Monthly ArchiveJuly 2020

"Then I pleaded with יהוה," Deuteronomy 3:23

Palavras de Inverno

Yoel Halevi No Comments

Nós estamos agora profundamente dentro do inverno na terra de Israel e existem muitas boas palavras hebraicas dignas de discussão que aparecem na Bíblia Hebraica.

O primeiro grupo é a questão sobre o relacionamento entre Gešem-Chuva e Matar. Em geral Matar tem uma próxima conexão com Gešem, contudo, um uso comum da palavra é conectado com queda/derramar de alguma coisa. Por analogia a conexão entre os dois se torna muito clara, o que explica por que as duas palavras são intercambiáveis. Como um exemplo, nós podemos ver como ambas as palavras são usadas com o mesmo significado quando Elias descreve chuva como Matar e não Gešem :

Song on the Sea Part Three

Yoel Halevi No Comments
Part three of the in-depth study of The Song on the Sea.

Hebrew In Israel intro music: Çeçen Kizi by Seyyah

Song on the Sea Part Two

Yoel Halevi No Comments

Part 2 of the in-depth discussion of the Song on the Sea.

Hebrew In Israel intro music: Çeçen Kizi by Seyyah

The Song on the Sea Part one

Yoel Halevi No Comments

Join the Hebrew In Israel Bible group in an in-depth discussion on Exodus 15.


Hebrew In Israel intro music: Çeçen Kizi by Seyyah

Ezekiel 44:20

Yoel Halevi One comments

There is an interesting question raised in the laws about the Kohanim in Ezekiel 44:20. Ezekiel uses several laws which are known from Leviticus 21.


וְרֹאשָׁם לֹא יְגַלֵּחוּ וּפֶרַע לֹא יְשַׁלֵּחוּ כָּסוֹם יִכְסְמוּ אֶת רָאשֵׁיהֶם
“They are not to shave their heads or let their hair grow long, but must keep their hair carefully trimmed”

The above translation uses the traditional Jewish understanding of the verbs כָּסוֹם יִכְסְמוּ which understands that the Kohanim are to have short trimmed hair. This understanding is based on the analysis that the root is כסס which means “to trim, cut very small”. However, this verb is mostly common in Hebrew after the bible and is probably not the root or the meaning. 
It is more likely that the root is כסמ and that contextually it means “to keep fashioned and organized”. This meaning can be understood from the Akkadian word kasāmu which means “to cut in the common fashion”. Considering the fact that men in the ancient world had long hair it stands to reason that the priest’s hair was long and not short.

Who Were the Nefilim/Giants?

Yoel Halevi One comments

In this class, I discuss the Biblical description of Giants and what is true and untrue about these descriptions. The class was given before my bible group and goes in-depth into Biblical literature.


Hebrew In Israel intro music: Çeçen Kizi by Seyyah

Gilgul Neshamot (Reencarnação das Almas) – Aprenda Torah

Yoel Halevi 2 comments

Eu tenho sido perguntado muitas vezes sobre o assunto de reencarnação na Bíblia e Judaísmo. Os seguintes são meus pensamentos pessoais e entendimentos, como sendo uma pessoa que tem cruzado com essa crença na corrente principal do Judaísmo hoje. Como uma pessoa que tem sido criada na Ortodoxia  e tem também recebido treinamento acadêmico, eu não consigo encontrar dados concretos sobre essa crença como uma crença antiga. Isto afeta a validade da dita crença e a abre para a crítica moderna que não pode usar fontes antigas.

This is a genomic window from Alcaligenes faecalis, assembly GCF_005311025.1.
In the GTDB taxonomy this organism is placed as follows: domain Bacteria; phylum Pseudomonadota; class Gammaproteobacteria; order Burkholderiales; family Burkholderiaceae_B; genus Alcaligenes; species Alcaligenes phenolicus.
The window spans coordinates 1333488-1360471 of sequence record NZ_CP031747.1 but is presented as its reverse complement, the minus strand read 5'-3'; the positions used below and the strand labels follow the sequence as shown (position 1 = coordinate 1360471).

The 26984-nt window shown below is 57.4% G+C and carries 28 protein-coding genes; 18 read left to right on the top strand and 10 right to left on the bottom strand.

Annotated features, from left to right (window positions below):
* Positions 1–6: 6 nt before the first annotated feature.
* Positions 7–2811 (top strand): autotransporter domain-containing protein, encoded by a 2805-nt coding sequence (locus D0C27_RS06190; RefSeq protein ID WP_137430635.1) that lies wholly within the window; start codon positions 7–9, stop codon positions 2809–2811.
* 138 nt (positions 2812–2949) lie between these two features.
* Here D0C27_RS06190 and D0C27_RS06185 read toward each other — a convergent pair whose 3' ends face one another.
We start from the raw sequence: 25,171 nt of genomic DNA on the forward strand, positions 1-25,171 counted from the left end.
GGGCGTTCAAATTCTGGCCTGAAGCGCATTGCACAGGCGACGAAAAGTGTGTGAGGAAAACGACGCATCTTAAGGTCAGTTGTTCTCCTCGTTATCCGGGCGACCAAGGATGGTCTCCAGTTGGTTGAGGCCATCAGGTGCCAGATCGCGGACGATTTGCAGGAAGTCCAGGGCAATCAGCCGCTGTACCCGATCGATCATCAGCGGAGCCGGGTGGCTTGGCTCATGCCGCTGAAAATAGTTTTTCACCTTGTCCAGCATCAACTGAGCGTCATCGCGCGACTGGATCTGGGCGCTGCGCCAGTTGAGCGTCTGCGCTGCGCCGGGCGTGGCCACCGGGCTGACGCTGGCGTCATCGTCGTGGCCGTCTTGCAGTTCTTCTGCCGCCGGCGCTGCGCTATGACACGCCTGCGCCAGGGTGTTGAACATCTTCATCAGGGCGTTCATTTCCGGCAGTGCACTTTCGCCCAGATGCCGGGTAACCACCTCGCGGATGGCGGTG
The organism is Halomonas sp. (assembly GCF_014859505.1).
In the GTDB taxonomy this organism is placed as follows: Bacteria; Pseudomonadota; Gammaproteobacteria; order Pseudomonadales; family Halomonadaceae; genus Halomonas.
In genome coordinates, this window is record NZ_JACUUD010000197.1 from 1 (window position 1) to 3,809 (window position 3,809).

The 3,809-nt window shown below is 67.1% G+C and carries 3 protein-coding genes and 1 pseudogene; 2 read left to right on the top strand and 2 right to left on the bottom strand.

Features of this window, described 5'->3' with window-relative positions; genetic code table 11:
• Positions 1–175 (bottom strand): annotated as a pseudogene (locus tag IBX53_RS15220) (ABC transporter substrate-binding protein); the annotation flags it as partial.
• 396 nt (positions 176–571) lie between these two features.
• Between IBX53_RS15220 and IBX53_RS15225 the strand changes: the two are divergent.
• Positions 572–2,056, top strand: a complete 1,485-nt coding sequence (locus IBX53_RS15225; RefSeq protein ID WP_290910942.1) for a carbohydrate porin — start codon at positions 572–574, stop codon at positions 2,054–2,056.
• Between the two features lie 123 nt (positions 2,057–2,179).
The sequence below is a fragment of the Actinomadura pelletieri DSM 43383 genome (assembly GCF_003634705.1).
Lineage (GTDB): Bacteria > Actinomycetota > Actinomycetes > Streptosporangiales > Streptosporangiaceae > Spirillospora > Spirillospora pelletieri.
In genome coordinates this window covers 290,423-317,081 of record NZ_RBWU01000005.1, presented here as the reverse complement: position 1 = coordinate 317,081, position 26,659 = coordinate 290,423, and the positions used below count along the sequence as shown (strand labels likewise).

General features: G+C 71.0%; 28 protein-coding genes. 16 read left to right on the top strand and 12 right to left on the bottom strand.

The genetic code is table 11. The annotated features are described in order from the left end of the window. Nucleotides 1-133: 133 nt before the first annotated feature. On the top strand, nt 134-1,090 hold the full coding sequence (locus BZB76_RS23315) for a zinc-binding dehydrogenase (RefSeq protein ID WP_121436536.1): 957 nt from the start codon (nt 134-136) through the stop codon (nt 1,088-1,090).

Para muitos o Tanakh não tem gravação ou crença em reencarnação  ou nenhum tipo de retorno dos mortos. Nós encontramos versos que provavelmente indicam que a morte é o estágio final:

Hebrew In Israel | Avraham and Malkitsedeq – Learn Torah

Yoel Halevi No Comments

One of the most difficult subjects to write about are the things which serve an ideology for some.  When I attempt to explain certain points about Hebrew, some might find my explanation to be incorrect because it doesn’t fit this belief.  Saying this, I have to make it clear that I have no agenda but to teach Hebrew as is.  As it goes, my posts are to open up the subject, and not to set anything in stone.

Why 70 Bulls?

Yoel Halevi No Comments

The Torah in Numbers 29:12-34 requires the Israelite priests to sacrifice 70 bulls during the great feast of Sukkot-Asif. The question standing before most people who read this text is why 70?

In traditional interpretation found in rabbinic sources, we find the argument that 70 represents the 70 nations mentioned in Genesis 4. The concept revolves around the universality of YHWH in the mind of 2nd temple Judaism and the idea of the universal responsibility of Israel.

Hebrew In Israel | Glory of God – Learn Torah

Admin No Comments

One of the difficulties with Biblical passages is a phenomenon known as “Ellipsis”.  Elliptical clauses are usually missing the subject, making it sometimes difficult for readers to understand to whom the clause is referring.  In most languages there are a set of ground rules of speech which are understood by the speakers, but can be lost to one who does not understand contextual reference of that particular language.  A translator will sometimes miss the point being made if they are not proficient in the language they are translating from.  In other cases, the original text creates an ellipsis, and gives us hints in the rest of the text to the subject.

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